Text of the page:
Remember when you had the perfect ministry role?
It was the night before you started serving in it.
After that, and every day forward, you likely thought: “This isn’t exactly what I expected.” Maybe it was close enough that you stuck it out. But then you unearthed more surprises, or were disappointed by broken promises, or felt hurt by the way others treated you or experienced disrespect. If so, maybe you’ve determined your ministry wasn’t “right” for you.
So… you decided to do something about it…
- You started looking around for new options—pondering potential choices in your head.
- Of course, you still got your job done, but you did little beyond basic expectations. Your heart was no longer in it. Just thinking about continuing exhausted you.
- Maybe you reluctantly decided to persevere, re-committing in the face of your disappointments,
- Or maybe you pulled the plug and quit, moving into a new ministry you hoped would finally deliver on your dream.
If your “perfect” ministry role has turned out to be less than perfect, here are five ways to respond…
1. If your ministry is simply flawed because human beings are flawed…
From what they endured growing up to what happened on the drive to the church, every individual you serve and serve with has imperfections that are common to our human-ness.
Try This: Get to know more deeply the people you serve with, and why they’re drawn to youth ministry. Get past the surface to understand their wounds and motivations. As you do, ask Jesus to help you see them through His eyes so you can embrace and support His calling upon them.
2. If your ministry is toxic…
The worldview, language, and habits of the people around you can become like black mold in your life—a toxic influence that erodes your soul. It’s particularly toxic when it comes from people who claim to be believers but don’t bear the fruit of the Spirit in their lives. If left unchecked, you’ll become so fixated on what annoys you that you forget the reasons Jesus called you to serve there in the first place.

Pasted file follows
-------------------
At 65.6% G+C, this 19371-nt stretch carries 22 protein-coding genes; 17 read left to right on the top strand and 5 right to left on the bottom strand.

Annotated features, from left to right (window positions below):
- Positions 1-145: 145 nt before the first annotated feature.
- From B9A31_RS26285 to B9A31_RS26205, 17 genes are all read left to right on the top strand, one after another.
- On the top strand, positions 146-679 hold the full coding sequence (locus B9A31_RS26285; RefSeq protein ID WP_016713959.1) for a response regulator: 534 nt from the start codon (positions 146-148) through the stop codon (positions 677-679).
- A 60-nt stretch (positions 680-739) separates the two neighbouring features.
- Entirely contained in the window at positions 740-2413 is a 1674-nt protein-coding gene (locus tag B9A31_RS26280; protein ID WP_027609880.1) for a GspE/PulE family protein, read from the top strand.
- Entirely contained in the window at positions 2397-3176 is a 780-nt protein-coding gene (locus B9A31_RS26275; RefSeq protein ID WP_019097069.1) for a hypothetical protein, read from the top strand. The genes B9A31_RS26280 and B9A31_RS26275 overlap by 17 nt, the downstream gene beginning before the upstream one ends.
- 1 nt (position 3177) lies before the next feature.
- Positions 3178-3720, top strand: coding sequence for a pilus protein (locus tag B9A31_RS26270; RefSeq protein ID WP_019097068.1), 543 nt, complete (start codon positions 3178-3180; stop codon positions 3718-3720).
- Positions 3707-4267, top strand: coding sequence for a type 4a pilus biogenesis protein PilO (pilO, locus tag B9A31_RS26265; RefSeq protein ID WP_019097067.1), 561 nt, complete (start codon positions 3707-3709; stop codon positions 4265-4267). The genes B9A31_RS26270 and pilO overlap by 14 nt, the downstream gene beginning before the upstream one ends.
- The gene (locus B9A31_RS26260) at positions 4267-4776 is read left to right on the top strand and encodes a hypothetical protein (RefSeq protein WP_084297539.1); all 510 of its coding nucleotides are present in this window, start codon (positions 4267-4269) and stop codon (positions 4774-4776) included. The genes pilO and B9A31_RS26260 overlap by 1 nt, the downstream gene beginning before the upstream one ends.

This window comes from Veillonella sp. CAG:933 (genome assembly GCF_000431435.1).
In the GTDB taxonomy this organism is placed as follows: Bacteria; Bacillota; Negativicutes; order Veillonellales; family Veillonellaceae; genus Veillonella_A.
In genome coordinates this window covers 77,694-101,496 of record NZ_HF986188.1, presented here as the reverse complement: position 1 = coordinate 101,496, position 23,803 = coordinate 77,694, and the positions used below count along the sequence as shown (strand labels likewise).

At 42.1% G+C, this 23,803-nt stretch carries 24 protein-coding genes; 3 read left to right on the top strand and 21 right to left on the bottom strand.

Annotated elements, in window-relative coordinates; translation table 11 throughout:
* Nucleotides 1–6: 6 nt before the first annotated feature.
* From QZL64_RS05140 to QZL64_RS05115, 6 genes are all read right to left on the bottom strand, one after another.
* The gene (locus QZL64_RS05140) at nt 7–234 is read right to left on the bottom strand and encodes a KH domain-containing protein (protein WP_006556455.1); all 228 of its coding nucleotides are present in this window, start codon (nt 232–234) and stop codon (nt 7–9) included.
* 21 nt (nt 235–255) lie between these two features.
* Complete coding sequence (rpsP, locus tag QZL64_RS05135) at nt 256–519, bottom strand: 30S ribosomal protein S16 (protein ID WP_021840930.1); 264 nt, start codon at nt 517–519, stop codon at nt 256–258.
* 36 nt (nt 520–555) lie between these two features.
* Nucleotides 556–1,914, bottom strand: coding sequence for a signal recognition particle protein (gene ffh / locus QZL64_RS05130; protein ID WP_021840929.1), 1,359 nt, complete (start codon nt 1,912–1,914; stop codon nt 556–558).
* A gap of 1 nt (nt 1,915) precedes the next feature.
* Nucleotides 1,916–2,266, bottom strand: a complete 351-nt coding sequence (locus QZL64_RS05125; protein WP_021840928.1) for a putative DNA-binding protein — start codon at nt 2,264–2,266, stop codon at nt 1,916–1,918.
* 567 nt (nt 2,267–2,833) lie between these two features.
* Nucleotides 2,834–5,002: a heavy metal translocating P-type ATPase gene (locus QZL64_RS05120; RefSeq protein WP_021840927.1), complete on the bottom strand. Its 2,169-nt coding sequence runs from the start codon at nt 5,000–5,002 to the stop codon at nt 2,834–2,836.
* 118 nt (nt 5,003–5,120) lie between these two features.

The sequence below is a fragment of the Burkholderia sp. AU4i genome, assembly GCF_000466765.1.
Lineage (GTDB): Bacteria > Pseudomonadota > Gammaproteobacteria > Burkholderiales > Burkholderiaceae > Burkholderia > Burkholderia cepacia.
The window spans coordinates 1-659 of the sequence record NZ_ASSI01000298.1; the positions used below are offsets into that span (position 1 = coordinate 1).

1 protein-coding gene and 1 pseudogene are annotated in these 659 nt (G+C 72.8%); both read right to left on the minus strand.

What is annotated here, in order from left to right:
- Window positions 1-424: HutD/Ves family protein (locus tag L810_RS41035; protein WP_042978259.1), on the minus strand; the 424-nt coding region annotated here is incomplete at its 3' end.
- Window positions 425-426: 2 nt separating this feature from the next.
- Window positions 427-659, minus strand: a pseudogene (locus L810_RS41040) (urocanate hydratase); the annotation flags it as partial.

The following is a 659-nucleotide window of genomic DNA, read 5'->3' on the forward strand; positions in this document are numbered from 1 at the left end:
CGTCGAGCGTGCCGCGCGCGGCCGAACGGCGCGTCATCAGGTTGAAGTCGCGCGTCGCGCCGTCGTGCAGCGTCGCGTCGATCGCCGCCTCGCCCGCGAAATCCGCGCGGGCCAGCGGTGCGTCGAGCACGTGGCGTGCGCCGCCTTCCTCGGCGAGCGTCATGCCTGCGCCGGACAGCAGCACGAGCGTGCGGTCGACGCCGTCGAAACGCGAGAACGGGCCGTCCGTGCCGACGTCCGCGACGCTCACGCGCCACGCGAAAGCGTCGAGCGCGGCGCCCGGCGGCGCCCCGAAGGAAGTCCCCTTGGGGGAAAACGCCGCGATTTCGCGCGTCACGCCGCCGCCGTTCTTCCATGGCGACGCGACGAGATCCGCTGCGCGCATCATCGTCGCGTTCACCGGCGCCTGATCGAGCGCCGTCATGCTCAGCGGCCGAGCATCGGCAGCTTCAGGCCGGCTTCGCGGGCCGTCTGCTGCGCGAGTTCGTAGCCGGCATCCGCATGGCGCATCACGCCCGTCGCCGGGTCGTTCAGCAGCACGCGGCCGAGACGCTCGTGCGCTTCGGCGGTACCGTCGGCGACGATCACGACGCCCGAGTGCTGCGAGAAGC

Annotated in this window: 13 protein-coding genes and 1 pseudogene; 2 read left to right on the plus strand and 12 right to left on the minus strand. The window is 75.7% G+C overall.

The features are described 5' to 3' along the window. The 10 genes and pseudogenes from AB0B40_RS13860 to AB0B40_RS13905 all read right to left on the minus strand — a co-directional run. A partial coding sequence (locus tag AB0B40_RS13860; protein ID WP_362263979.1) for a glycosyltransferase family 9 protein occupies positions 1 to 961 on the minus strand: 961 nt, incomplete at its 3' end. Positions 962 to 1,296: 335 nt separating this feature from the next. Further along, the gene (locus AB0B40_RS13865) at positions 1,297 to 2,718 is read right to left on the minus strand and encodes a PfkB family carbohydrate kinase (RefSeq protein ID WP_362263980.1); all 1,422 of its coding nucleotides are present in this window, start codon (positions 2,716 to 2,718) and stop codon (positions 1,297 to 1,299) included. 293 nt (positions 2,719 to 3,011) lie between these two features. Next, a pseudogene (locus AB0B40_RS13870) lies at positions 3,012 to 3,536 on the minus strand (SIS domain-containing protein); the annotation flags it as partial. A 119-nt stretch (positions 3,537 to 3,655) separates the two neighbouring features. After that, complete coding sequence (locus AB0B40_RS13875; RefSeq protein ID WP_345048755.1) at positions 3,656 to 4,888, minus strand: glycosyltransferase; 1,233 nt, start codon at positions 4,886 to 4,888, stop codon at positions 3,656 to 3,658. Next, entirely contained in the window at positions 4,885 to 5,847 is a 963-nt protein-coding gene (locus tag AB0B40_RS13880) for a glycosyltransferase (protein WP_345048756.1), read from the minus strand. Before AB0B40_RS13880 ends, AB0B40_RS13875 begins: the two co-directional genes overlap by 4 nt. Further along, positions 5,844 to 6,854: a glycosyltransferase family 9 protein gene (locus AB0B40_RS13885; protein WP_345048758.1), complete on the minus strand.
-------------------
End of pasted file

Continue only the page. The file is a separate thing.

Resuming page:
Try This: The only antidote for viral impact of others in your life is a greater infection of Jesus. As your internal pressure ramps up because of toxicity in your environment, it’s time for preventive care—increase the quantity and quality of your solo time with Jesus, so that His “still, small voice” carries more weight than what you hear from others.
The only antidote for viral impact of others in your life is a greater infection of Jesus.Click to tweet
3. If your approach to ministry has reached its shelf-life…
Your ministry strategy may have out-lived its traction. At some point the flaws in all our strategies are exposed, and a more “valid” way to do ministry makes your tried-and-true obsolete.
Try This: Hold your strategy loosely, but hold fast to the relationships that form your ministry community. If you have parents, adult volunteers, and teenagers who are “all-in” with Jesus, each other, and the church, then focus more on who you are together and less on your “sacred cow” strategy.
4. If your approach to ministry is obviously misunderstood…
In the church, youth ministry is a joke—but don’t read that the wrong way. I mean, in many churches what we do is nothing more than a punchline: “The chair broke? Probably because of a teenager.” “I hear they did a sugar-eating contest the other day.” “Does that youth pastor ever wear professional clothing?” Of course, over time, it’s hard to not take these thousand-little-paper-cuts personally.
Try This: Every time you get to do a crazy video, or share a message that matters, or create an event that unchurched kids respond to, pause and thank Jesus that you get to do this. And if you’re getting paid for it, thank Him a few more times. You aren’t just investing into teenagers’ lives, you’re helping Jesus form followers who love, trust, and follow Him.
5. If your ministry is definitely needed…
So, how is this a negative? Well, when your ministry is going great, it’s easy to assume it all depends on you. This is a path into the land of disillusion. To be clear, Jesus can do this without you or any of us. He chooses to invite us in—when we assume we’re needed more than we are, we become needy.
Try This: Instead of doing it all and assuming the ministry will fall apart if you leave it, invest in others who will (as the Body of Christ) do what they do best so you can do what you do best.
Full disclosure? I’ve experience ministry funk in every role I’ve ever been in, including my current one (which, for the record, is an amazing job). But it’s in our nature to want things to feel amazing all the time. Instead, value thriving over striving. Just as there is value in thinking outside of the box, there is value in thinking inside of the box. When was the last time you looked around where you’re at and asked Jesus, “If I’m here, what does it mean for me to fully be here?”
Ephesians 6:7 says: “Serve wholeheartedly as if you were serving the Lord, not people.” If you keep looking for something else around the corner, you’ll miss what’s already in front of you (and WHO is already in front of you.)